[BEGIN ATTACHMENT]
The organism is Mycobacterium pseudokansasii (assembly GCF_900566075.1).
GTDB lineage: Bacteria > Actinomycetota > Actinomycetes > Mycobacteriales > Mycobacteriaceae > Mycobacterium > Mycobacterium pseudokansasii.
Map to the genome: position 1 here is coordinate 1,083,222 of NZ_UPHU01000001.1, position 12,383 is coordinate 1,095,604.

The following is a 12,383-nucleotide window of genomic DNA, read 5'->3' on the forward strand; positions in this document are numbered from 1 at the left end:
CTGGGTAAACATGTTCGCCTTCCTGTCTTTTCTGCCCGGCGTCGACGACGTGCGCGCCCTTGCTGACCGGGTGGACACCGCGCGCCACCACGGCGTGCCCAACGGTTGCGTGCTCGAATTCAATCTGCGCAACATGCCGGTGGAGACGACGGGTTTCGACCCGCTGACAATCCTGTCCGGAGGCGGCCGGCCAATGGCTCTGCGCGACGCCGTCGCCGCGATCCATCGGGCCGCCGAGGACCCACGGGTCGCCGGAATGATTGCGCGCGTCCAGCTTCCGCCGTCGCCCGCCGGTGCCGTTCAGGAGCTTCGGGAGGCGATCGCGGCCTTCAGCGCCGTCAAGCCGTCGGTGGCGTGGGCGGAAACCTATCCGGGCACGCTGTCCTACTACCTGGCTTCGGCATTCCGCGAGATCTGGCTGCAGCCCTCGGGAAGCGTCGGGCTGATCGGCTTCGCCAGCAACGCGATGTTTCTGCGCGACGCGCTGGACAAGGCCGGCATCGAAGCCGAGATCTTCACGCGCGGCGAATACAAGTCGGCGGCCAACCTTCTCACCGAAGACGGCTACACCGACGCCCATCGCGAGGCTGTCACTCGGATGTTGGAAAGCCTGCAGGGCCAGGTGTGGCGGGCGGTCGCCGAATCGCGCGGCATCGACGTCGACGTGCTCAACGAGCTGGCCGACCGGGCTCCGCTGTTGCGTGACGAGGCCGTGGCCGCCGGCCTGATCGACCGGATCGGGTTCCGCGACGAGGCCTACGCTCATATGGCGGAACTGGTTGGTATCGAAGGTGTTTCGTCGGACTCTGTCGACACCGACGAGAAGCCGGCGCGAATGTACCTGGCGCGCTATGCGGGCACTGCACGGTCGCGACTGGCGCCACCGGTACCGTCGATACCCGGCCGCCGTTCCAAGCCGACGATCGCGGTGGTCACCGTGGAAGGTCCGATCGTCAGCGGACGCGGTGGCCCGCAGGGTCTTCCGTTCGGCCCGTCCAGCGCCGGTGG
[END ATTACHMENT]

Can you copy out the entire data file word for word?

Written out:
The organism is Mycobacterium pseudokansasii (assembly GCF_900566075.1).
GTDB lineage: Bacteria > Actinomycetota > Actinomycetes > Mycobacteriales > Mycobacteriaceae > Mycobacterium > Mycobacterium pseudokansasii.
Map to the genome: position 1 here is coordinate 1,083,222 of NZ_UPHU01000001.1, position 12,383 is coordinate 1,095,604.

The following is a 12,383-nucleotide window of genomic DNA, read 5'->3' on the forward strand; positions in this document are numbered from 1 at the left end:
CTGGGTAAACATGTTCGCCTTCCTGTCTTTTCTGCCCGGCGTCGACGACGTGCGCGCCCTTGCTGACCGGGTGGACACCGCGCGCCACCACGGCGTGCCCAACGGTTGCGTGCTCGAATTCAATCTGCGCAACATGCCGGTGGAGACGACGGGTTTCGACCCGCTGACAATCCTGTCCGGAGGCGGCCGGCCAATGGCTCTGCGCGACGCCGTCGCCGCGATCCATCGGGCCGCCGAGGACCCACGGGTCGCCGGAATGATTGCGCGCGTCCAGCTTCCGCCGTCGCCCGCCGGTGCCGTTCAGGAGCTTCGGGAGGCGATCGCGGCCTTCAGCGCCGTCAAGCCGTCGGTGGCGTGGGCGGAAACCTATCCGGGCACGCTGTCCTACTACCTGGCTTCGGCATTCCGCGAGATCTGGCTGCAGCCCTCGGGAAGCGTCGGGCTGATCGGCTTCGCCAGCAACGCGATGTTTCTGCGCGACGCGCTGGACAAGGCCGGCATCGAAGCCGAGATCTTCACGCGCGGCGAATACAAGTCGGCGGCCAACCTTCTCACCGAAGACGGCTACACCGACGCCCATCGCGAGGCTGTCACTCGGATGTTGGAAAGCCTGCAGGGCCAGGTGTGGCGGGCGGTCGCCGAATCGCGCGGCATCGACGTCGACGTGCTCAACGAGCTGGCCGACCGGGCTCCGCTGTTGCGTGACGAGGCCGTGGCCGCCGGCCTGATCGACCGGATCGGGTTCCGCGACGAGGCCTACGCTCATATGGCGGAACTGGTTGGTATCGAAGGTGTTTCGTCGGACTCTGTCGACACCGACGAGAAGCCGGCGCGAATGTACCTGGCGCGCTATGCGGGCACTGCACGGTCGCGACTGGCGCCACCGGTACCGTCGATACCCGGCCGCCGTTCCAAGCCGACGATCGCGGTGGTCACCGTGGAAGGTCCGATCGTCAGCGGACGCGGTGGCCCGCAGGGTCTTCCGTTCGGCCCGTCCAGCGCCGGTGG